APPEAL from the Circuit Court of Cook County; the Hon. JAMES
M. SCHREIER, Judge, presiding.
MR. JUSTICE MEJDA DELIVERED THE OPINION OF THE COURT:
Rehearing denied December 1, 1980.
Following a bench trial, defendant was convicted of voluntary manslaughter and attempt murder. (Ill. Rev. Stat. 1977, ch. 38, pars. 9-2, 8-4 and 9-1.) *fn1 He was sentenced to concurrent prison terms of 7 years for voluntary manslaughter and 9 years for attempt murder. On appeal, defendant contends that his attempt murder conviction must be reversed because he lacked the requisite mental state.
At approximately 5:30 p.m. on November 30, 1977, defendant, accompanied by Angel Morales, went to the store where the deceased worked. Defendant and Luz Abrue (deceased) had been living together for 11 years, and she had borne his child out of wedlock. Recently the deceased had taken the child and moved in with June Luciano, a friend of defendant who also worked at the store.
When defendant arrived at the store, he asked to speak with the deceased. Defendant and the deceased then went into a back room. Shortly, the deceased screamed, came running out of the back room and fainted. June Luciano, who was also in the store, asked defendant what had happened. Defendant replied that "nothing happened, but this is what's going to happen to you." With that, defendant pulled out a gun and shot Luciano in the mouth. Defendant then walked over to where the deceased had fainted and shot her three times, killing her. Hermes Roman, who was also in the store, attempted to run out the door, but he was shot in the thigh by defendant. Defendant then pointed his gun at Angel Morales and said, "You too" and pulled the trigger but the gun did not fire because it was out of bullets. Morales fled from the store and called the police.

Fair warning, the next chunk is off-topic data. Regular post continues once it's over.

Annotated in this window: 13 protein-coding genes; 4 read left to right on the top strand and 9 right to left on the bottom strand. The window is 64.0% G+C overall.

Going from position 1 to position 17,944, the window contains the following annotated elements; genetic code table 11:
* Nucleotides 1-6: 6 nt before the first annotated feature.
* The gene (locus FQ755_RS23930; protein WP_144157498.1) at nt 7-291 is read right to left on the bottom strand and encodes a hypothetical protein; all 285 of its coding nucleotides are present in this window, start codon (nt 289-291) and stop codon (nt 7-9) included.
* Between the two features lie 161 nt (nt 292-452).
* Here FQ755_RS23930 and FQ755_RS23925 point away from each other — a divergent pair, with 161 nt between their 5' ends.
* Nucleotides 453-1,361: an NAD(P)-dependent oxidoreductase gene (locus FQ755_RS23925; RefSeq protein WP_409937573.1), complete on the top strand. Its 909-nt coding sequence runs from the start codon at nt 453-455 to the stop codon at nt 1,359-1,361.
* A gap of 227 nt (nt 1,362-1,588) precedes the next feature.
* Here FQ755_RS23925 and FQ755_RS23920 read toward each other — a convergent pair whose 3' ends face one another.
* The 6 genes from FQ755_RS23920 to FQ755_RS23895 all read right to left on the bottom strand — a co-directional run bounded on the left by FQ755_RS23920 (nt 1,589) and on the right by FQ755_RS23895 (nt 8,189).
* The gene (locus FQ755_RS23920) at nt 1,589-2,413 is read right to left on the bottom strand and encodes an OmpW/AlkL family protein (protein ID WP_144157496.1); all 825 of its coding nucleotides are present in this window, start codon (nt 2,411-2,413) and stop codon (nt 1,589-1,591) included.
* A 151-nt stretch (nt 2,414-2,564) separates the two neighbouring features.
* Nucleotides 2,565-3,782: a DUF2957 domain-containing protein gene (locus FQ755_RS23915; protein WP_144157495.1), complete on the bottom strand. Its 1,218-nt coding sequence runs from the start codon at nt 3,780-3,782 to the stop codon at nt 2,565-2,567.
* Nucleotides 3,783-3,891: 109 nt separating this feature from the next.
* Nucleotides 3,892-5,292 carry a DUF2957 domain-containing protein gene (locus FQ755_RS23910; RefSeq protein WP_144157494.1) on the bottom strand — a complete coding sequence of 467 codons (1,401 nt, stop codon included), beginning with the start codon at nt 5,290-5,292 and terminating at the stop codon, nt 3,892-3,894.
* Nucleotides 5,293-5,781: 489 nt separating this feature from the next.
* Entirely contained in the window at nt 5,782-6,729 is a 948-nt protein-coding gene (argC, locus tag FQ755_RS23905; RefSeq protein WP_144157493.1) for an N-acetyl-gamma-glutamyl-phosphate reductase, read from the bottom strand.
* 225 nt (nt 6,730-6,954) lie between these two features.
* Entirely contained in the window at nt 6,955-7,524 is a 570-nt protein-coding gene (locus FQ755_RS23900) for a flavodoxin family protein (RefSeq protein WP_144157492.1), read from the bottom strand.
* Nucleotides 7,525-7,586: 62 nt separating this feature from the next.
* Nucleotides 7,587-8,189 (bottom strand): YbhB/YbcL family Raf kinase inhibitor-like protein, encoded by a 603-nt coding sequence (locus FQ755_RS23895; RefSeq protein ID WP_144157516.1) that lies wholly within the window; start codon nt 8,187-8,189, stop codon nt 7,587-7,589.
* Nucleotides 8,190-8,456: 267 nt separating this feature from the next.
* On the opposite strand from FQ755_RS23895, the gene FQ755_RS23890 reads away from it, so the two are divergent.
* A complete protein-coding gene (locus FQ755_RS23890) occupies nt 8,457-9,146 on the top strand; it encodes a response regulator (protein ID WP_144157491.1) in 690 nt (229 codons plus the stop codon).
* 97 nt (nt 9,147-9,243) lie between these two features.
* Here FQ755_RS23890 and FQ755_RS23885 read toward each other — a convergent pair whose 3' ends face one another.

Officer Trunzo testified that, while proceeding to the scene, he heard a gunshot and then saw defendant sitting on the stairs of a building. Defendant had shot himself in the chest in an apparent suicide attempt.
On appeal, defendant contends that his conviction for the attempt murders of June Luciano and Hermes Roman must be reversed because he lacked the specific intent to kill Luciano and Roman. It is defendant's position that when he fired at these two men, he was doing so as a result of the same, sudden and intense passion which caused him to shoot the deceased. Consequently, because he lacked the specific intent to cause their death, he concludes it was improper for the trial court to have found him guilty of attempt murder.
In People v. Wax (1966), 75 Ill. App.2d 163, 220 N.E.2d 600, cert. denied (1967), 387 U.S. 930, 18 L.Ed.2d 991, 87 S.Ct. 2052, the court found no error in the trial court's refusal to give a voluntary manslaughter instruction where defendant allegedly shot decedent out of passion provoked by someone other than the decedent. The court stated: "We do not believe that passion engendered by the conduct of persons other than the decedent can be made into provocation within the language of chap. 38, § 9-2 * * *." (75 Ill. App.2d 163, 183, 220 N.E.2d 600.) This same view was also expressed in People v. Brown (1974), 19 Ill. App.3d 757, 312 N.E.2d 789. See also Tripp v. State (1977), 36 Md. App. 459, 374 A.2d 384.
We believe the view expressed in these cases is applicable to the present case. Here, defendant admittedly shot both June Luciano and Hermes Roman as the result of passion engendered by the decedent. Neither Luciano nor Roman provoked defendant. Based on Wax, if either of the men had died as a result of his wounds, defendant could have been guilty of murder. However, since they did not die, the trial court found defendant guilty of the lesser offense of attempt murder. In view of all of the facts in this case, and because defendant could not have been found guilty of attempt voluntary manslaughter since no such offense exists (People v. Weeks (1967), 86 Ill. App.2d 480, 485, 230 N.E.2d 12, 14), defendant was properly found guilty of attempt murder.
For the foregoing reasons, the judgment of the circuit court of Cook County is affirmed.
SULLIVAN, P.J., and LORENZ, ...